8 Facts About Jewish Missouri
A raw and vegan take on the traditionally heavy and lactose-filled schmear? This is cream cheese your body will actually thank you for!
Culturally, cream cheese is inextricably linked to the old man selling it in a deli. But the spread isn’t actually as Jewish as you think.
I am of the firm opinion that it is always a good time for cheese. I recently learned that the Shavuot holiday has a strong dairy component. I had never known this before, but I was very happy to discover this a day or two after I had completed a highly successful experiment in cheese making. I’ve defined the experiment’s success as the fact that I am still enjoying the cheese.
I know what you are thinking…. the Hanukkah story had a femme fatale?? When you think of Hanukkah you probably think of how the Maccabees defeated the Syrian-Greeks in a revolt that recaptured the Holy Temple. And once the Maccabees did, the first order of business was to light the menorah in the Temple, but very little oil was found and would only last one day. The miracle of Hanukkah was that the little vile of oil that was supposed to last for one day lasted 8 days. It is for this reason that we eat foods fried in oil (typically olive oil because it’s a characteristic of the Land of Israel). What you may not know is that there is an underlying story of events that led to the victory of the Maccabees and it all started in the town of Bethulia, in the Judean Desert with a woman named Judith.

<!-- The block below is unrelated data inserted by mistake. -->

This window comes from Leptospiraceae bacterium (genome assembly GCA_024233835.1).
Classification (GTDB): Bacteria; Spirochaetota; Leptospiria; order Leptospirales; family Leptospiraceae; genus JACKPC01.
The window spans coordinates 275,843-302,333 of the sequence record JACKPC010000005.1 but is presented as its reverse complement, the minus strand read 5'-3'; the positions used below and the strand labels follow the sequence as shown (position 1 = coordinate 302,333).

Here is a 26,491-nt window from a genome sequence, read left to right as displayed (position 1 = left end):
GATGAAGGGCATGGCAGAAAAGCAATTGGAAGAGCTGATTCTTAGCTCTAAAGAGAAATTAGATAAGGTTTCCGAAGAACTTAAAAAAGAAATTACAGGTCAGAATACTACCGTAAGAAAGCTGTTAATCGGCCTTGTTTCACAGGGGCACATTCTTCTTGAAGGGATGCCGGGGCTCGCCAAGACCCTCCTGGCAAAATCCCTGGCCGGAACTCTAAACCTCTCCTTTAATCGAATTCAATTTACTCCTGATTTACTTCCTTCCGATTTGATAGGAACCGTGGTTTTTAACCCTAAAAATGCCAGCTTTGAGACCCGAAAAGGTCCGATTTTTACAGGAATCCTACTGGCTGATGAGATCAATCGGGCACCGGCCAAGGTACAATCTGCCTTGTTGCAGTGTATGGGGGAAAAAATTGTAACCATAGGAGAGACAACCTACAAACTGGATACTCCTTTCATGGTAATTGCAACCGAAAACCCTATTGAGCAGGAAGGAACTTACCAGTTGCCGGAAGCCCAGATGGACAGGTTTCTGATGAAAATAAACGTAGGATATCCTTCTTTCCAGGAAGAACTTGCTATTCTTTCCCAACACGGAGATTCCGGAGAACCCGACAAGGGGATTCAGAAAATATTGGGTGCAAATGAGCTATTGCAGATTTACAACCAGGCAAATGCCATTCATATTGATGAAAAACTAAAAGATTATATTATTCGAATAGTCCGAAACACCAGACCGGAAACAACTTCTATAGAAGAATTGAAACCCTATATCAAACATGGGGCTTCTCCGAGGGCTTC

This story first appeared on J. Weekly.
The debate over where to find the best bagel is never ending. But we might have all been looking in the wrong place.
For those who keep kosher, the cheese pickings have always been slim — mild cheddars and mediocre mozzarellas. Brent Delman is trying to change that.
When Shauvot rolls around each year, my family usually serves up traditional sweets: Rich cheesecakes, rugelach and blintzes dominate the table. Now I love cheesecake as much as the next (former) New Yorker, but I tend to do things a little differently. I like to look at the holiday as an excuse to eat boatloads of cheese: feta, mozzarella, cheddar, you name it! Mmm cheese.
With a wink, Lisa Jacobs likes describing herself as “the world’s only Irish-Jewish cheesemaker.” But that unorthodox distinction is just one facet of her unlikely ascent from frustrated law student to artisan-dairy star.